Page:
Considering Chapter 13 bankruptcy? Then you’re probably wondering how long it will take. Chapter 13 bankruptcy takes a bit longer than Chapter 7, but it may be the best plan for you.
Let’s look at the factors that determine how long a bankruptcy takes so you can get an idea of your bankruptcy’s timeframe. If you’d like to pin down exactly how long your specific bankruptcy will take, contact Sawin & Shea for a free consultation.
Factors in the Length of Your Chapter 13 Plan
In a Chapter 13 bankruptcy, you create a plan to pay something to creditors and eliminate your debts. A Chapter 13 can help if you are not eligible for a Chapter 7. It can help you get caught up on things you would like to keep, like houses or cars. A Chapter 13 can help protect assets that may otherwise be at risk in a Chapter 7, or liquidation, bankruptcy case.
Your bankruptcy attorney will work with you to lay out the payment terms of your bankruptcy plan. And, of course, you’ll have an opportunity to look over these terms to make sure you understand them before agreeing to them. After a case is filed, a Chapter 13 Trustee collects the monthly payments and distributes them to creditors according to the Chapter 13 plan. They also make reports to the Bankruptcy Court indicating whether or not they think your plan conforms to the requirements of Chapter 13 law.
Your Chapter 13 bankruptcy terms are based on three main factors:
- The amounts and types of debt you have
- Your income
- Your assets
Your bankruptcy attorney will consult with you to work to craft a plan that works for your intended purposes and goals. A good bankruptcy attorney is very valuable because they’re always looking out for your best interests.
Variation in the 3 to 5 Year Bankruptcy Plan
Most Chapter 13 bankruptcy plans take three to five years, although some jurisdictions allow slightly shorter plans when the debtor has agreed to pay back 100% of their debts. The percentage of the debt you intend to repay can impact the timeline significantly.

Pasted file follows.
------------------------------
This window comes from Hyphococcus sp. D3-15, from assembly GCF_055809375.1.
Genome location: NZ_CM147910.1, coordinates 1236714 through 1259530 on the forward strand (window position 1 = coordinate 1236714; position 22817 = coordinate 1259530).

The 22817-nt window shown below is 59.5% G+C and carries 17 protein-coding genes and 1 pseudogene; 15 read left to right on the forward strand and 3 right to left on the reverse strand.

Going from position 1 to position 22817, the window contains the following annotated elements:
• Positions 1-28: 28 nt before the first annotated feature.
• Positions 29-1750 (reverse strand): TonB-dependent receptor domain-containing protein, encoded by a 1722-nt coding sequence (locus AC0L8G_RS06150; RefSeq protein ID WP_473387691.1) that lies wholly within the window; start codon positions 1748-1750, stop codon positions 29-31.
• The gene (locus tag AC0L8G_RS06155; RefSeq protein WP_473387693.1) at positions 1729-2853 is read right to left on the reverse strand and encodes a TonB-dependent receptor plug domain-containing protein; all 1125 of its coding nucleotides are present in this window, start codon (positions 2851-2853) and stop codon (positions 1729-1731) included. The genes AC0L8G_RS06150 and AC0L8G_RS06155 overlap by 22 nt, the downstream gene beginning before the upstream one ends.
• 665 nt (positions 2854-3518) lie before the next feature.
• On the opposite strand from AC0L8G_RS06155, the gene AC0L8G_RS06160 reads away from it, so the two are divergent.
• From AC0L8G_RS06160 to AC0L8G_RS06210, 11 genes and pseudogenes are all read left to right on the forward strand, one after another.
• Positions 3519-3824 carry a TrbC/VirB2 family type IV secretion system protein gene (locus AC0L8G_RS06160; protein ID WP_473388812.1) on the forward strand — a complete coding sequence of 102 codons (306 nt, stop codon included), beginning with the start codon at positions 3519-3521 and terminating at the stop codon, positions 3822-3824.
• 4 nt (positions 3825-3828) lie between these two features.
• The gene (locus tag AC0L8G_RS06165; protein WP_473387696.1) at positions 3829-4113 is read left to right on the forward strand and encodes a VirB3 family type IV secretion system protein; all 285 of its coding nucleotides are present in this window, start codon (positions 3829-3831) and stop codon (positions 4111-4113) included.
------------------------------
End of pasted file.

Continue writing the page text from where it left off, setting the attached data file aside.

When creating the payment timeframe, the bankruptcy trustee typically looks at the last six months of your income. If your income is below the state’s median income, expect your bankruptcy to span 36 to 60 months with some flexibility in adjusting your payments over time.
People with above-average incomes typically only qualify for 60-month plans. Although you may be able to negotiate a shorter timespan if you have no disposable income, this isn’t always possible.
But here’s some good news: Chapter 13 plans can’t go beyond 60 months by law. It’s good to know there’s a firm endpoint within sight, even if your plan will be 5 years long.
Other Factors That Can Impact Your Bankruptcy Timeframe
Finally, we’d like to point out that there are a few additional things that could affect how long your bankruptcy takes. Most of them are beyond your and your bankruptcy attorney’s control, so you may have to adjust your expectations about the timeline.
One of these factors is sudden job loss and an inability to secure new employment quickly. Your bankruptcy plan was based on a certain level of income, so job loss makes this very difficult to maintain.
Similarly, an unexpected illness or injury could make you unable to work. Now you’re facing a bankruptcy repayment plan that’s no longer realistic for you.
If this happens to you, talk to your bankruptcy attorney about a Chapter 13 hardship discharge. There are strict requirements to qualify, but if you can secure this type of discharge it may ease your stress and financial burden significantly.
There’s also a possibility that a Chapter 13 bankruptcy may end early due to a windfall of money you couldn’t possibly have foreseen. Maybe during your bankruptcy plan, a distant relative dies and leaves you a large sum of money, which you then use to resolve your bankruptcy.
Working with an Attorney For Your Bankruptcy
As we’ve explained, there can be many factors that impact the length of your bankruptcy. When you work with an experienced bankruptcy attorney, you can pursue the option that works with your lifestyle and finances.
Contact the bankruptcy attorneys at Sawin & Shea to talk about how many months your bankruptcy could take and what could affect the timeframe. We’re here to help you get a fresh financial start with a Chapter 13 bankruptcy plan that makes sense for you.
Sawin & Shea—Indianapolis Bankruptcy Attorneys
Filing for bankruptcy is not the end. It’s the beginning of a new financial life for you. The Indiana bankruptcy attorneys at Sawin & Shea can help you get rid of overwhelming debt and advise you on life after bankruptcy. We are here for you during this life-changing process.
Please do not hesitate to call us today at (317) 759-1483 or send an email for a free consultation. We are ready to help.